Burt Prelutsky

If it didn’t sound so grand, I would say that I’d had an epiphany. For, I truly had no idea that there were still songs being written today that were not only melodic, but came equipped with lyrics you could understand and that did not appear to have been copied off a bathroom wall.

Driving to and from tennis today, I heard about an hour’s worth of songs, and never heard anything about pimps and hos and killing cops. Instead, I heard love songs about husbands and wives, and celebrations of fathers, mothers and even siblings. Hard to believe, but in 2008, there are people busy writing and singing songs in tribute to grandparents, to teachers who made a difference, to soldiers and even, if you can believe it, to America.

There are songs, too, about unrequited love, about friends who have passed and about spiritual redemption. There is currently even a clever and touching song in which a grown-up is writing a letter to his 17-year-old self in which he tries to reassure the boy that even though it seems like the end of the world because his girl friend has dumped him, things will eventually turn out just fine, although he understands that for kids that age, it’s awfully hard “to see past next Friday.”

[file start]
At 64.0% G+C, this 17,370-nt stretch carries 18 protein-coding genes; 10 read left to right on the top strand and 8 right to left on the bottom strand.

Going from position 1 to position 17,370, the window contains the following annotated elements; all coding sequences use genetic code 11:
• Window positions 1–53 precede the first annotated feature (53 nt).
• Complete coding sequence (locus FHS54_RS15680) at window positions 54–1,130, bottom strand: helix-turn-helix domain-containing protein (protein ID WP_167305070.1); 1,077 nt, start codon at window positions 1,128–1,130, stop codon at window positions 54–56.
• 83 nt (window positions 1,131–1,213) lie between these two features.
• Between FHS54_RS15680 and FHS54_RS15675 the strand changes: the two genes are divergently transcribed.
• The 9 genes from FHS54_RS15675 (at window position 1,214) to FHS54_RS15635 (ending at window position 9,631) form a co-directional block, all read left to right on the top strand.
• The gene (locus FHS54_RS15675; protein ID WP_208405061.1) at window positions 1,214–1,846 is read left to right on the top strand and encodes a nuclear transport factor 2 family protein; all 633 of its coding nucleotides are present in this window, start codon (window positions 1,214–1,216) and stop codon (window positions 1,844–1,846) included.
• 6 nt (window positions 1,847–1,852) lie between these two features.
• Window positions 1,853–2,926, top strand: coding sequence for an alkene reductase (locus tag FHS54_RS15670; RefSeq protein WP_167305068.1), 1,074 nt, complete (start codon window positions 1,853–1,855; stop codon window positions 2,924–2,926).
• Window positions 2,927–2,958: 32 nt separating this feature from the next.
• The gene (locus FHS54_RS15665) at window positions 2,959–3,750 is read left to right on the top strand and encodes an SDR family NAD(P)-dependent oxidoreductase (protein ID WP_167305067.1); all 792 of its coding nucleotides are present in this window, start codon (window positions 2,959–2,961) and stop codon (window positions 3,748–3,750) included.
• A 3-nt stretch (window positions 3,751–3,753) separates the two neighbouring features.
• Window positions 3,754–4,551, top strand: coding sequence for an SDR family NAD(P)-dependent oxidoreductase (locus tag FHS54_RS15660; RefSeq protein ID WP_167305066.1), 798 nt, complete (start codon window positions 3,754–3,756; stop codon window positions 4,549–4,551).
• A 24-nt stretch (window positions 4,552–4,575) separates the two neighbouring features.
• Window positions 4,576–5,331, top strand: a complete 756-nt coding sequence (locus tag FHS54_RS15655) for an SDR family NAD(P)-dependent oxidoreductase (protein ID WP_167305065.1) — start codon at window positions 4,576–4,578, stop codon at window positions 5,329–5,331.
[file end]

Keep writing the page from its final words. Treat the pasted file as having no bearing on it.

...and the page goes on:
Many older people lament that life in these United States has gone to heck in a hand basket, and they long for the good old days when friends and family seemed to matter more, when people married and stayed married to their high school sweethearts, and when loving your country wasn’t dismissed as a cornball emotion.

Well, I’m here to tell you that the old days aren’t entirely dead and gone. They’re actually alive and well, and as I recently told Gary, you’ll find them on your FM dial.